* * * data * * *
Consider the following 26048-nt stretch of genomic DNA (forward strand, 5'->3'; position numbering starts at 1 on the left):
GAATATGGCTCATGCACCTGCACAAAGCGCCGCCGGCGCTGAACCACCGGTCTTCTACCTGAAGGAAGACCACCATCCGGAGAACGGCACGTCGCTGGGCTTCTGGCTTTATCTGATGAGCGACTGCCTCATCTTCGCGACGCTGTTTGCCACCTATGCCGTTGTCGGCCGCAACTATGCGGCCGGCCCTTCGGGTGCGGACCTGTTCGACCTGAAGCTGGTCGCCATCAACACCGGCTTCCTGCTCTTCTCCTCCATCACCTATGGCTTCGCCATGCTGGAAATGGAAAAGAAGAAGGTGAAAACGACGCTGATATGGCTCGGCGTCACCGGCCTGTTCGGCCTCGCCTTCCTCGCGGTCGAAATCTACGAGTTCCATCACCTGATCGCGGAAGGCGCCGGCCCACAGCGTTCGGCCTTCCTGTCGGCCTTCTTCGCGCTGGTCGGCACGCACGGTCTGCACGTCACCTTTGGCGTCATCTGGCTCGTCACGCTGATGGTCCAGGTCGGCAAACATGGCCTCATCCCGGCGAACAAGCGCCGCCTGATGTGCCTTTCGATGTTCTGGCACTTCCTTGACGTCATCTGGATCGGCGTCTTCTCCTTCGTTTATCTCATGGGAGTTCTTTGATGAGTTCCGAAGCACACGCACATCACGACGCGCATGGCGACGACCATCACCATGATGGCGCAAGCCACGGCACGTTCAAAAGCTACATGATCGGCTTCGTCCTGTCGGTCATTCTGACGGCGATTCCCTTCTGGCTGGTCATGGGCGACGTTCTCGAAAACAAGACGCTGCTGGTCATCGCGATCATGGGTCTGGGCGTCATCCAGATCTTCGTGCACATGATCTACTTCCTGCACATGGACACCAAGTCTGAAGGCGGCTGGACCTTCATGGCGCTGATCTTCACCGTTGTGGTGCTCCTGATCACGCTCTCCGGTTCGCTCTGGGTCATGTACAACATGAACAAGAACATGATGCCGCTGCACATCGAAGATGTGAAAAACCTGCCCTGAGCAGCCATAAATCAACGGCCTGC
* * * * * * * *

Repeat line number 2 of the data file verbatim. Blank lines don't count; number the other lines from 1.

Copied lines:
GAATATGGCTCATGCACCTGCACAAAGCGCCGCCGGCGCTGAACCACCGGTCTTCTACCTGAAGGAAGACCACCATCCGGAGAACGGCACGTCGCTGGGCTTCTGGCTTTATCTGATGAGCGACTGCCTCATCTTCGCGACGCTGTTTGCCACCTATGCCGTTGTCGGCCGCAACTATGCGGCCGGCCCTTCGGGTGCGGACCTGTTCGACCTGAAGCTGGTCGCCATCAACACCGGCTTCCTGCTCTTCTCCTCCATCACCTATGGCTTCGCCATGCTGGAAATGGAAAAGAAGAAGGTGAAAACGACGCTGATATGGCTCGGCGTCACCGGCCTGTTCGGCCTCGCCTTCCTCGCGGTCGAAATCTACGAGTTCCATCACCTGATCGCGGAAGGCGCCGGCCCACAGCGTTCGGCCTTCCTGTCGGCCTTCTTCGCGCTGGTCGGCACGCACGGTCTGCACGTCACCTTTGGCGTCATCTGGCTCGTCACGCTGATGGTCCAGGTCGGCAAACATGGCCTCATCCCGGCGAACAAGCGCCGCCTGATGTGCCTTTCGATGTTCTGGCACTTCCTTGACGTCATCTGGATCGGCGTCTTCTCCTTCGTTTATCTCATGGGAGTTCTTTGATGAGTTCCGAAGCACACGCACATCACGACGCGCATGGCGACGACCATCACCATGATGGCGCAAGCCACGGCACGTTCAAAAGCTACATGATCGGCTTCGTCCTGTCGGTCATTCTGACGGCGATTCCCTTCTGGCTGGTCATGGGCGACGTTCTCGAAAACAAGACGCTGCTGGTCATCGCGATCATGGGTCTGGGCGTCATCCAGATCTTCGTGCACATGATCTACTTCCTGCACATGGACACCAAGTCTGAAGGCGGCTGGACCTTCATGGCGCTGATCTTCACCGTTGTGGTGCTCCTGATCACGCTCTCCGGTTCGCTCTGGGTCATGTACAACATGAACAAGAACATGATGCCGCTGCACATCGAAGATGTGAAAAACCTGCCCTGAGCAGCCATAAATCAACGGCCTGC